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Most useful textbook and academic posts of the week: August 9, 2019

“Infuse your life with action. Don’t wait for it to happen. Make it happen.” ~ Bradley WhitfordThis week’s collection of posts from around the web is filled with actionable items you can incorporate into your textbook and academic writing process and life. We begin with some planning concepts and how to navigate an academic conference. Next we explore some details related to scholarly e-books and creating a culture of inquiry. Then we discuss options for saving reader time during the research stage of a project and ways to help and support precariat colleagues. Finally we include ideas for “thinking in public” by blogging research and for engaging in open source scholarly publishing.

Bradley Whitford encourages us to “Infuse your life with action. Don’t wait for it to happen. Make it happen.” This week, take action to move your writing forward. Happy writing!

10 Planning concepts I wish I’d known before my PhD

I gave a presentation for the opening of the academic year as part of the XV week of Postgraduate Studies for the School of Engineering at Universidade de Sao Paolo in Sao Carlos. The topic of this presentation was time management for graduate students.

How to navigate an academic conference

Victoria Reyes offers three tips that can ease any anxiety you may have and help you get the most out of attending one. Navigating a conference that attracts thousands of academics can be intimating. Here are three tips — primarily for graduate students going to these conferences for the first few times — that can ease your anxiety and help you get the most out of attending the conference.

Scholarly e-books and university presses – part two

This is the second of two posts on the roles of e-books in scholarly publishing, focused on how e-books fit into the mission and the business model of university presses. Last week I reviewed some of the basics around scholarly e-books; today we’ll get into more detail.

Teach research methods: Start with a culture of inquiry

One principle is common across all methodologies and methods: research is about asking questions. We conduct research to find and test solutions to problems. A researcher’s mindset is not set, instead it is open to new insights– or to being proven wrong. How do we teach in ways that help our students learn how to approach problems with open minds, and to craft and conduct research?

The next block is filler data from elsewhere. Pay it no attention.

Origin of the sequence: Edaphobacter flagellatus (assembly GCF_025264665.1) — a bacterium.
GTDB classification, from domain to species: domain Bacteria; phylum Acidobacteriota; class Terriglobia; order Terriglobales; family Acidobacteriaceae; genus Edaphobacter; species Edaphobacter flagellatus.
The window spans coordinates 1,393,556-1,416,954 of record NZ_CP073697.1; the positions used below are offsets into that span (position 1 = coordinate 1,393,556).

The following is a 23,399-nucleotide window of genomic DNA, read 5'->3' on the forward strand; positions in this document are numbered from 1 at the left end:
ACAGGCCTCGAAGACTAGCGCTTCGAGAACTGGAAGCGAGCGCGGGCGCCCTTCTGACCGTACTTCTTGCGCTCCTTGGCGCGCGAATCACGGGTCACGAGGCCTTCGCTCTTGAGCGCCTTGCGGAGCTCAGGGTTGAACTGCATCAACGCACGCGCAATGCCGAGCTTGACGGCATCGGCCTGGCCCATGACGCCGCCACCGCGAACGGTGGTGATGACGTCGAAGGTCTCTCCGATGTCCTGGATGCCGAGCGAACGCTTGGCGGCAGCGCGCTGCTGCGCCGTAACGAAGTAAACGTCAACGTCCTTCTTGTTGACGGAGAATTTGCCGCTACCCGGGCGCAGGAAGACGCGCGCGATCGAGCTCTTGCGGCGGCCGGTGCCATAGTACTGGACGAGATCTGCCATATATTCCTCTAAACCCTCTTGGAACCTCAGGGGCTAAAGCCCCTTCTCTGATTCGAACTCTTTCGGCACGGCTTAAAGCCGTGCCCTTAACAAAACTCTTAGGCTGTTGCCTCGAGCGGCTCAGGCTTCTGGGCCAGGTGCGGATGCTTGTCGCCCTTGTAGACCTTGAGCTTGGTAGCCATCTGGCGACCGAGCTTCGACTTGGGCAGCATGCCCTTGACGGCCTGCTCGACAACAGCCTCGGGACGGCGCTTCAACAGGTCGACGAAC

Articles summaries that “spoil” the paper to save reader time

Like many other people, I often find myself trying to figure out which articles are likely to be most relevant or important for a project I am working on. I use well-established heuristics such as scanning the article title, author(s), journal name, abstract, and keywords. I also greatly appreciate various services that “push” documents to me based on algorithms that use my past reading and personal publication history to predict my future interests. None of these approaches are perfect but I benefit from them all and so my interest was piqued immediately when I heard about Paper Digest.

Ways to help

How do you help and support your precariat colleagues? At Research Whisperer, we engage a lot with issues of precarity and casualisation. We think it’s a huge issue that needs urgent address in academia, and it’s a global problem.

Blogging my research

Blogging as journal becomes a kind of thinking in public. And thinking in public stems from my view that the researcher is not the only one who can interpret and make sense of events and conversations, who can theorise practice. Rather, meaning-making can be a shared activity which encompasses multiple perspectives and positions.

Open source for scholarly publishing: An inventory and analysis

Today, the MIT Press is issuing a new research report, Mind the Gap: A Landscape Analysis of Open Source Publishing Tools and Platforms, by lead author John Maxwell of Simon Fraser University. It provides an inventory of some 52 ongoing open source publishing initiatives. The study is bounded around open source: It is not intended to guide an organization seeking to make pragmatic decisions about which software to adopt or utilize among all the available options in a particular segment, but may be quite useful to those looking for a guide to the open source options that are available for example to address a digital humanities project or library publishing initiative. But even more than this, the study provides a thoughtful analysis of the open source community in publishing — tracking its development without shying away from its struggles.